The satem/centum grouping holds fairly well for the outcomes of other dorsals (that is, all kinds of k-sounds) in Indo-European. The example above demonstrates the outcome for PIE *k' [k with an acute above it or k' can be used]. By looking at various correspondences, a table can be created showing the various outcomes in the different languages (adapted from Beekes 1995: 110). The reconstructed Proto-Indo-European form is on the left, the outcomes which appear in cognate words to the right. (The variant outcomes listed below depend largely upon preceding or following sounds or position in a word, particularly initial position. For details on the particular environments, compare Beekes).Series One: Velars / Palato-velars
S A T E M C E N T U M PIE Skt Av OCS Lith Arm Toch. Hitt. Greek Latin OIr Gothic *k' s! s s s/ s k, s/ k k c c h, g *g' j z z z/ c k, s/ k g g g k *g'h h z z z/ j, z k, s/ k kh h, g g gA second series has been postulated, the plain velars. However, no IE language clearly retains all three series. (There is some debate about whether Albanian retains all three.) As reflected in the chart below, satem has either a velar or sibilant, centum has either a velar (or palato-velar) or labiovelar. The plain velars occur only in certain environments, i.e., only after *u and *s and before *r and *a, so they appear to be conditioned variants of the other series.Series Two: Plain Velars
S A T E M C E N T U M PIE Skt Av OCS Lith Arm Toch. Hitt. Greek Latin OIr Gothic *k *g outcomes as below outcomes as above *gh (labiovelars) (velars / palato-velars)A third series is well attested, the labiovelars, which combine the velar with a labial element (represented by the superscripted w). Note that in the satem languages, the labial element is lost. Once again, the satem languages differ from the reconstructed Proto-Indo-European forms in having lost the labializing element..Series Three: Labiovelars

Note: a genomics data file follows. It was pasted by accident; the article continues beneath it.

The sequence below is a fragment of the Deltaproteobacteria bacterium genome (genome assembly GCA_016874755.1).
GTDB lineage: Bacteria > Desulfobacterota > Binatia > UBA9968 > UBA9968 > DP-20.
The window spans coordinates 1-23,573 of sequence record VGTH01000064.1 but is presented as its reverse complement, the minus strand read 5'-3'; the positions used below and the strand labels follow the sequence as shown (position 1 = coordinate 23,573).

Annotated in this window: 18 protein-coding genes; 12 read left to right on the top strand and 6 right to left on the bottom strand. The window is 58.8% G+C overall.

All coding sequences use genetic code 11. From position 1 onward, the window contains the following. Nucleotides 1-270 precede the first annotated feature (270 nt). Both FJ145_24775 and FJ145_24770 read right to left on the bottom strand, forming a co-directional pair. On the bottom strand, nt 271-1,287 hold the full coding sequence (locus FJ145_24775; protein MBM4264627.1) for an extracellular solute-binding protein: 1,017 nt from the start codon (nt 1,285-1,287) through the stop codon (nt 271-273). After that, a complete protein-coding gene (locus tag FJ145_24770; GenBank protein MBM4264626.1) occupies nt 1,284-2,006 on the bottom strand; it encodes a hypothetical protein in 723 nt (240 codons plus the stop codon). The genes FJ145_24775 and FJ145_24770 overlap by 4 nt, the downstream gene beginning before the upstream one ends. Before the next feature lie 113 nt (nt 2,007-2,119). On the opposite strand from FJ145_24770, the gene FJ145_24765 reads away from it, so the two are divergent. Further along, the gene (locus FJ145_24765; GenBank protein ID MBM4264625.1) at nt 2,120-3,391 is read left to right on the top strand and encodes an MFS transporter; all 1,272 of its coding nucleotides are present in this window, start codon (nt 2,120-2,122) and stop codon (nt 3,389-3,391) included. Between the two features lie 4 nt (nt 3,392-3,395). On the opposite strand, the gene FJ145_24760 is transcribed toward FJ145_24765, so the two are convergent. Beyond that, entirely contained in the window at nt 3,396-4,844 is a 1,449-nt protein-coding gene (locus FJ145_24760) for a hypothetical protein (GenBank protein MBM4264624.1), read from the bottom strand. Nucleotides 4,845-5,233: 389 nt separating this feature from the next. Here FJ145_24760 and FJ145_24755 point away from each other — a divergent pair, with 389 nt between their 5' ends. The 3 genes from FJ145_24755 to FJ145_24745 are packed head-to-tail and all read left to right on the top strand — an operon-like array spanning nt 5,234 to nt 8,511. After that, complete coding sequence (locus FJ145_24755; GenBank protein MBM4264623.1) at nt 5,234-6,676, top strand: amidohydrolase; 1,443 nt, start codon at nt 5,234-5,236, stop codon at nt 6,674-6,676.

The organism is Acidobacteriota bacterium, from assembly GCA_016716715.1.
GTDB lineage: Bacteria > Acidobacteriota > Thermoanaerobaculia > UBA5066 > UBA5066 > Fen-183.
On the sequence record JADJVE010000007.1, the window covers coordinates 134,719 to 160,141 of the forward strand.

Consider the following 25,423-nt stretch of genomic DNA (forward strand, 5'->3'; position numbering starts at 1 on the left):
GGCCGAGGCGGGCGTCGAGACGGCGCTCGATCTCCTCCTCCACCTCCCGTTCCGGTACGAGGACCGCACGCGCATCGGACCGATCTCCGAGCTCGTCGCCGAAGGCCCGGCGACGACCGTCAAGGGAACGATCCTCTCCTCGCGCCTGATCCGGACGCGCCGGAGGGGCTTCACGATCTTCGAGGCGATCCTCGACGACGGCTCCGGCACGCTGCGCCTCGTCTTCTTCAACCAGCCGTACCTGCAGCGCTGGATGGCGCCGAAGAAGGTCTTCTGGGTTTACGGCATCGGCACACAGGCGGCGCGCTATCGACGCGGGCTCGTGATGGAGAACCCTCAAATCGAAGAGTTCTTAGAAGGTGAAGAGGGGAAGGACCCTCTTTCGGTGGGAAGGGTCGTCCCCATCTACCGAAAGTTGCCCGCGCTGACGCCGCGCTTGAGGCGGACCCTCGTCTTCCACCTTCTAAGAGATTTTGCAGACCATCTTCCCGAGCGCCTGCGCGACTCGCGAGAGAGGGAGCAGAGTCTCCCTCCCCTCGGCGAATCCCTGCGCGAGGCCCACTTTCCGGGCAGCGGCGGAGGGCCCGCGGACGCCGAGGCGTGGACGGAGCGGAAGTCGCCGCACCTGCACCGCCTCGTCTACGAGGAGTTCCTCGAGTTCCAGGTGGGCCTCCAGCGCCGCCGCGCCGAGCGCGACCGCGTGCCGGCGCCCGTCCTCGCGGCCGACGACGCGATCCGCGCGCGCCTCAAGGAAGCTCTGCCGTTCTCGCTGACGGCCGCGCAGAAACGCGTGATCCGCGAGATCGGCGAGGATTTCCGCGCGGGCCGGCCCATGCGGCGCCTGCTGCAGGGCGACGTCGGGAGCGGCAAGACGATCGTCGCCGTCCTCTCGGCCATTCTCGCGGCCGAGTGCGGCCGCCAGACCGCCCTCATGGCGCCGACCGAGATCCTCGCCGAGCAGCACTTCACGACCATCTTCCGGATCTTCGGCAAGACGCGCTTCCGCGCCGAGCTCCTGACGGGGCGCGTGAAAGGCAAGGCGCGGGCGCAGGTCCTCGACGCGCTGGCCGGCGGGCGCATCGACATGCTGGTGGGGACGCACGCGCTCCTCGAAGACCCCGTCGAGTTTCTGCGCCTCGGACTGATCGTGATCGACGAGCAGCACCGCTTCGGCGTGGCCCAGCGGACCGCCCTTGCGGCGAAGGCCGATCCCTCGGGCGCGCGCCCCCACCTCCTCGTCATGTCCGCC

S A T E M C E N T U M PIE Skt Av OCS Lith Arm Toch. Hitt. Greek Latin OIr Gothic *kw} k,c k,c k,c/,c k k' k,s/ ku b,d,g gu,g,v b q *gw} g,j g,j g,z/,dz g k k,s/ ku p,t,k qu,c c hw *gw} h gh,h g,j g,z/,dz g g,j/ k,s/ ku ph,th,kh gu,g,v,f- g,gw,w[' Acute on previous letter; / is hacek on previous letter; } superscript previous letter.]The satem/centum distinction is evident in the outcomes listed above and is an important isogloss. What does it indicate in terms of IE origins and IE distribution? As observed above, the centum languages retain the PIE articulation better than the satem group: the velars (/palato-velars) in the centum group did not become sibilants and the labial element was retained. In dialect geography, the more conservative elements are retained in the geographic periphery, away from the central area where innovation is taking place (in this case, where the satem languages are). Using the satem/centum isogloss as a guide, Indo-Iranian, Baltic, Slavic, Armenian, and Albanian serve as one central area. However, it is important to also take into consideration other isoglosses in arriving at an adequate model for the PIE situation.© 1998 by Deborah Anderson
For further information:
Beekes, Robert S.P. Comparative Indo-European Linguistics: an introduction. Amsterdam/Philadelphia: John Benjamins, 1995. [A useful handbook now out in paperback. Centum / satem discussion is found on pages 109-113 and 129.]
Sihler, Andrew L. New Comparative Grammar of Greek and Latin. New York and Oxford: Oxford University Press, 1995. [This topic is discussed on pages 7, 151-154.]